My first day in the hurly-burly world of business took place in a small, windowless room. I spent a week in that tomb-like setting sitting in a suit and tie while adding, subtracting, multiplying and dividing on various machines arrayed around me like mini locomotives in a railroad roundhouse.
I also had to memorize sales pitches the length of long Shakespearean monologues, sans their soaring rhetoric and memorable phrases.
But, like the Bard, Monroe did have certain insights into human nature which they’d harvested over about a century of selling mechanical calculating machines. Their inventions revolutionized accounting by relieving the tedium of Bob Cratchicts world-wide with machines that performed much of the work for them. This labor-saving mechanization of math sped things up considerably, making quantum leaps in office productivity possible.
Entrepreneurial manufacturers had seized the moment and built great companies with their machines. They’d hired salesmen coast to coast to spread the good word … which, in essence, was “you can do more while paying less.”
Then they distilled all they’d learned about the sales psyche into lengthy sales pitches that would convert the most reluctant of sales prospects into a satisfied Monroe customer.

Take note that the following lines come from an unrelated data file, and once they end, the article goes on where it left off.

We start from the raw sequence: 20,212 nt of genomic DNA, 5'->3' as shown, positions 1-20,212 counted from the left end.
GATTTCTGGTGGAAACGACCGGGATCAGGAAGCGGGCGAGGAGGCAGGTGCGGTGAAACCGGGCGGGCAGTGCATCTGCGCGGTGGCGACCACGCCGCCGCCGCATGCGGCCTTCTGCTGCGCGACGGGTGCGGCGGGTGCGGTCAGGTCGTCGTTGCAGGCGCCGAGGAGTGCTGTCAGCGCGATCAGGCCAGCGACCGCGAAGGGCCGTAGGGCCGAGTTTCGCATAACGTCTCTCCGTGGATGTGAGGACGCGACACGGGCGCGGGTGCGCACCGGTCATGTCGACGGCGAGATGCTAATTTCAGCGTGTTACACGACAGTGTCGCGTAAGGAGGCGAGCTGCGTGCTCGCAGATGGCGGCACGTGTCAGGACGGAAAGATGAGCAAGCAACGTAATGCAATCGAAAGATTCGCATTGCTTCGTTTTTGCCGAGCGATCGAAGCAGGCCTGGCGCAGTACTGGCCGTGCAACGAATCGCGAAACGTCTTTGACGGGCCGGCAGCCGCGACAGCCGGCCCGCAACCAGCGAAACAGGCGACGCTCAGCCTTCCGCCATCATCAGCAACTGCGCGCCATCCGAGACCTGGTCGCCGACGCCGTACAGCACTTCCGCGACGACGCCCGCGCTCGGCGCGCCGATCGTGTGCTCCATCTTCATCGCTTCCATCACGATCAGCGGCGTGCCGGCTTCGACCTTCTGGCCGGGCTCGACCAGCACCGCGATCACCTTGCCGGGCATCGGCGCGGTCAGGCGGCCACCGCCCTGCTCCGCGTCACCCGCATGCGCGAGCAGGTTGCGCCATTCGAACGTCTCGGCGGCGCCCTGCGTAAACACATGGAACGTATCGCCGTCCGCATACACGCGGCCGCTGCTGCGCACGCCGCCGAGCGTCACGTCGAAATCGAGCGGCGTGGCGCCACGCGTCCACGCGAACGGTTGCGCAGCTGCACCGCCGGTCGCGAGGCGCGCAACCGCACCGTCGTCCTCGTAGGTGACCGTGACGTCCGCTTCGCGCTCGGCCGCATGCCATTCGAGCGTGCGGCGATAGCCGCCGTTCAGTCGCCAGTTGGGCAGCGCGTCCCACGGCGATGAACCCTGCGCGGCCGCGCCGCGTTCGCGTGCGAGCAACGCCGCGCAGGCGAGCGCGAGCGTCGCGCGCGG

It worked magnificently for about a century until Jack Kilby invented the integrated circuit in 1958 presaging the arrival of the digital age … and the end of a plethora of mechanical devices from phonographs to telephones to calculating machines.
The bow waves of the digital age hit the calculator industry a few short months after I hit it. It was truly the end of an business era … and along with it the era of “direct sales” or “cold calling,” which was when a salesman intruded upon a business owner who was blithely going about his daily business not realizing, until the interruption, that he wasn’t making nearly as much money as he could be making!
Of course that was back when you had to physically see, and test these mechanical contraptions in person, in your office. You had to touch it, hear it, use it before committing the large sums of money necessary to own a Monroe or an Olivetti or a Friden.
Of course I had absolutely nothing to do with the co-commencement of the digital age and my entry into the world of business sales, but it did provide me with a ringside seat from which to witness its birth. And with each introduction of a new Monroe digital wonder I could hear the distant ringing of a mournful bell ringing the company’s death knell.
At the time I found it surprising how few of those eagerly pursuing a soon-to-become obsolete business plan paid attention to those bells. And how those who did hear their ominous peels had no idea of where it would lead, or what, if anything, they could do about it.
None of that bothered me of course. My job was to learn to use calculating machines, memorize sales scripts to get out into the real world … and a week later, with a briefcase stuffed full of Monroe promos, I did just that!
I set out to meet my future!
DON’T MISS CHAPTER 5 OF “A NEW LIFE IN A NEW LAND” … AND IF YOU’D LIKE TO FOLLOW MY BLOG SIMPLY CLICK ON “FOLLOW” … YOU’LL FIND IT ON THE UPPER RIGHT OF THIS PAGE. I HOPE YOU ENJOYED IT!